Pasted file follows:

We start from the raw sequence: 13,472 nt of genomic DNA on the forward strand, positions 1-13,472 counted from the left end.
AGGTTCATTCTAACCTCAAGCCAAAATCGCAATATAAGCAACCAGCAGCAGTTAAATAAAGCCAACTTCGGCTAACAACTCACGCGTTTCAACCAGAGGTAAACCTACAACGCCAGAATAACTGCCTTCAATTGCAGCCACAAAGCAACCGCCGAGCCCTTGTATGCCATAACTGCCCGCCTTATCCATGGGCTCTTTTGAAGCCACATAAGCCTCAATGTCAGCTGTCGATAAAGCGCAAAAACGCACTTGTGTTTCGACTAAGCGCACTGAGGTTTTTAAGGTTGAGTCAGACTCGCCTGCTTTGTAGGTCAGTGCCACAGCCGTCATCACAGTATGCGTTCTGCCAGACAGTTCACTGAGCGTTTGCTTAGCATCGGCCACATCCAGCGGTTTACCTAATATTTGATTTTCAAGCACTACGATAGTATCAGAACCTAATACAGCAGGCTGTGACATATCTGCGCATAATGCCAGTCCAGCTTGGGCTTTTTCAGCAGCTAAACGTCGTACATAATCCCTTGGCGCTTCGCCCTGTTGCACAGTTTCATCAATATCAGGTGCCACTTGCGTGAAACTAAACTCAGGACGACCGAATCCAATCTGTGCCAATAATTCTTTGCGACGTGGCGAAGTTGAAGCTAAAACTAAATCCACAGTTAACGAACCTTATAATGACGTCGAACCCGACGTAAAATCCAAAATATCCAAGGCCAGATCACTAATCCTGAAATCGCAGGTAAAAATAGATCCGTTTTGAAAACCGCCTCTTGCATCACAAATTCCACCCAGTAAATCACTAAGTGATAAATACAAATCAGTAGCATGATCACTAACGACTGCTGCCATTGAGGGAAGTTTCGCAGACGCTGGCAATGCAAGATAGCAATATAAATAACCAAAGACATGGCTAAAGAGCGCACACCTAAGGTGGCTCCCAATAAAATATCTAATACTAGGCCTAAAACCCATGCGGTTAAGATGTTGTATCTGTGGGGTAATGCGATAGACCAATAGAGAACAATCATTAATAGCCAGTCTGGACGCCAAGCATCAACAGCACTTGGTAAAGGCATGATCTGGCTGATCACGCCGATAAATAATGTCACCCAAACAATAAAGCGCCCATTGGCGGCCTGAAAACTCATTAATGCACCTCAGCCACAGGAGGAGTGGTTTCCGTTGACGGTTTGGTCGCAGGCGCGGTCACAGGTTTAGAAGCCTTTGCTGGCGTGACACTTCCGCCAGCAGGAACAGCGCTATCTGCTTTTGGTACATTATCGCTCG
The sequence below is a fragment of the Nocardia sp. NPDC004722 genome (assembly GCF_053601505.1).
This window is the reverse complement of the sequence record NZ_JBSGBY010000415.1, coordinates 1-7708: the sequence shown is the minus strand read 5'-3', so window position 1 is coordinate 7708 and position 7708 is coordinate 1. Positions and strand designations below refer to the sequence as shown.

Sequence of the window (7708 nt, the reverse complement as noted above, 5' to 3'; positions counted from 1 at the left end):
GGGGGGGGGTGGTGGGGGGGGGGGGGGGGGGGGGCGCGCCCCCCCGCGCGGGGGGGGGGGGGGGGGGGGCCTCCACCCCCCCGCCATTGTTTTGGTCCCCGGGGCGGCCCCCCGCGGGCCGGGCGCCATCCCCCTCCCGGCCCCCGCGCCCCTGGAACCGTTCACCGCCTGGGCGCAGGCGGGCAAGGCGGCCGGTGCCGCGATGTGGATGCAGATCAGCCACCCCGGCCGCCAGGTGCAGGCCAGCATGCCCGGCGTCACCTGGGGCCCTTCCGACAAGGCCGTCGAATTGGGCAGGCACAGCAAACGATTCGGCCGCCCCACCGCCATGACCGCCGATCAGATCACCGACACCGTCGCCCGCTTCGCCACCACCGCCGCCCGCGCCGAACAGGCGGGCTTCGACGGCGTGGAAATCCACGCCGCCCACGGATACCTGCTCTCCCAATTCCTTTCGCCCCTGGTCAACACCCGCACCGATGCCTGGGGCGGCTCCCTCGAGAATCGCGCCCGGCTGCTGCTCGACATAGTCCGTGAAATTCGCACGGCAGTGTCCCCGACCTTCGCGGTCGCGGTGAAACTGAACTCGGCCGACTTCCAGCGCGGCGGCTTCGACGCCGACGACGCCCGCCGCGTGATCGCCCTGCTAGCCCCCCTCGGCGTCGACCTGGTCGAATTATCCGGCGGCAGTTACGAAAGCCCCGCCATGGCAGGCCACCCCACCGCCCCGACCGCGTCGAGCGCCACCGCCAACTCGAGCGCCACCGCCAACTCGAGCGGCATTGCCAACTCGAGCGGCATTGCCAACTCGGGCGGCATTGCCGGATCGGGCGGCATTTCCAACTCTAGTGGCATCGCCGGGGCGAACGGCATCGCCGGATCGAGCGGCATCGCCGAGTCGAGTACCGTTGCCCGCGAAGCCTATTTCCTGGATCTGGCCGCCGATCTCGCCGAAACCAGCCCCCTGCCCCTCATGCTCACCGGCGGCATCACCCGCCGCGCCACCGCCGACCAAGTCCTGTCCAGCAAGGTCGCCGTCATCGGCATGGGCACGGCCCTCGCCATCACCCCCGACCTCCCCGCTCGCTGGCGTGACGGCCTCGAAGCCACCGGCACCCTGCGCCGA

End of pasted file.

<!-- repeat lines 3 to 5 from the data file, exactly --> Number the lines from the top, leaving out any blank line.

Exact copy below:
The sequence below is a fragment of the Nocardia sp. NPDC004722 genome (assembly GCF_053601505.1).
This window is the reverse complement of the sequence record NZ_JBSGBY010000415.1, coordinates 1-7708: the sequence shown is the minus strand read 5'-3', so window position 1 is coordinate 7708 and position 7708 is coordinate 1. Positions and strand designations below refer to the sequence as shown.

Sequence of the window (7708 nt, the reverse complement as noted above, 5' to 3'; positions counted from 1 at the left end):